The Reserve Bank of India (RBI) is expected to go for a "prolonged pause" during the upcoming monetary policy committee (MPC) meeting in October as the "seasonality of inflation" is tapering, SBI Research says in its latest Ecowrap report. RBI Governor Shaktikanta Das-led six-member MPC meeting is scheduled for October 4-6 2023.

The policy meeting could see the central bank continuing with the "withdrawal of accommodation" stance as inflation is "unlikely" to tread below 5% in the rest of the fiscal year FY 2023-24. On the repo rate, the SBI report highlights the recessionary fears in the USA could have another ramification -- reset of a sizeable amount of loans taken to finance house purchases through the pandemic. 

The RBI's MPC had kept the repo rate unchanged at 6.5% in its third policy statement in August, maintaining the status quo on the key policy rate for the third consecutive time. The rate-setting panel had paused the rate hike in April this year. The repo rate was also left unchanged in June. The MPC’s policy stance also remained focussed on "withdrawal of accommodation" to ensure inflation aligns with the target of 4% while supporting growth. 

On risks for growth or inflation, SBI Research says the growth outlook continues to be strong. "Spiralling oil prices should take a breather at these levels as vocal members of OPEC+ may not like to destabilise the markets further in the long run beyond 90/bbl."

The report also talks about US-based commercial bank JP Morgan Chase's decision to add Indian Government Bonds to its benchmark Emerging Market Index Global Diversified (GBI EM GD). 

India will have a maximum weight of 10 on the index JP Morgan said 23 Indian government bonds, with a combined notional value of $330 billion are eligible for the inclusion.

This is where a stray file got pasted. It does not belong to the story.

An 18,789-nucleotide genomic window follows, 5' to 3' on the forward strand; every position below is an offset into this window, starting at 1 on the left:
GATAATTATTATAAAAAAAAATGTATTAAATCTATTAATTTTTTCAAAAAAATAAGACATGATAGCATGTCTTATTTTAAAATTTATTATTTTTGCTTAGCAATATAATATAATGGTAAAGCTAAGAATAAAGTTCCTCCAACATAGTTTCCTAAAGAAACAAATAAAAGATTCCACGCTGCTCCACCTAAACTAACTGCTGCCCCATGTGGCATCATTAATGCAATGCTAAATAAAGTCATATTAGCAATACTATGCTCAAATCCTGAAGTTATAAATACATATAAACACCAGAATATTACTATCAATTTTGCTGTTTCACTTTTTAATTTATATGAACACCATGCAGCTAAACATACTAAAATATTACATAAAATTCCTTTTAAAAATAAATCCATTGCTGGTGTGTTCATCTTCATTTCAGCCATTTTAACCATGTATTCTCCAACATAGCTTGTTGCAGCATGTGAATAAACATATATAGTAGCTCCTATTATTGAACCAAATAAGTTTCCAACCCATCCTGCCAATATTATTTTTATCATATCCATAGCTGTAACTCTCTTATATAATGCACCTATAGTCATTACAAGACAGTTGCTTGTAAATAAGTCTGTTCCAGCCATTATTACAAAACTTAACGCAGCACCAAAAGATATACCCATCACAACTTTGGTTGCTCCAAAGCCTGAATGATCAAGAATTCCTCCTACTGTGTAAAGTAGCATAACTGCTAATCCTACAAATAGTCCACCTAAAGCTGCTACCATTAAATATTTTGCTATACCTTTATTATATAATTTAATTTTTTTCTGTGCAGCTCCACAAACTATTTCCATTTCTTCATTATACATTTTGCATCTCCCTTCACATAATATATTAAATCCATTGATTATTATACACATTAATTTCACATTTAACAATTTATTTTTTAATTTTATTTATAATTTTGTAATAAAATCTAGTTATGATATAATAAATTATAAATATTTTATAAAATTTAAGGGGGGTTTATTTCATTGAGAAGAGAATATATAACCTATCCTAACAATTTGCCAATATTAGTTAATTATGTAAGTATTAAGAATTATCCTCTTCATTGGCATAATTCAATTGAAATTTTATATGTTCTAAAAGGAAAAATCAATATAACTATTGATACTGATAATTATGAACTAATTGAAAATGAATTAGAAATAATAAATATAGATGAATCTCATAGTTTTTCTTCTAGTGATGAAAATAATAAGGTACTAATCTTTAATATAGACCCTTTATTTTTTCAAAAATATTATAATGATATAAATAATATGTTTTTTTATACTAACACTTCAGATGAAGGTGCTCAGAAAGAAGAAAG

"Choosing the JPM GBI EM could be a deliberate move on the part of GoI/RBI to ensure future developments have a natural progression, evolving and maturing organically to mitigate possible points of friction. Add to this the third index, the Bloomberg Barclays EM bond index, and the funds flow numbers significantly go up!"

A rough estimate from the current ownership pattern of the government of India securities suggests a $24 billion gap. "We believe yields could touch 7% even before March of the current fiscal and should affirmatively breach 7% in FY25. Demand for G-sec could now outstrip Supply of G-sec. This could be a new turning point in the G-sec market in India where supply has traditionally outstripped demand for G-sec."

On liquidity management in the wake of 24x7x365 banking, the SBI report says the demand for liquidity is turning more on-tap, given a 24/7 payment system, while the supply of liquidity is a constellation of several autonomous factors. Notably, FY24 started with a "liquidity surplus" as given by net durable liquidity of around Rs 1 2 lakh crore, which declined gradually to around ₹90 000 crore by mid-May 2023.

Since the liquidity has now reduced, the RBI has decided to gradually remove the ICRR, and free up capital for banks. However, the system liquidity deficit has again increased in recent days, says SBI.

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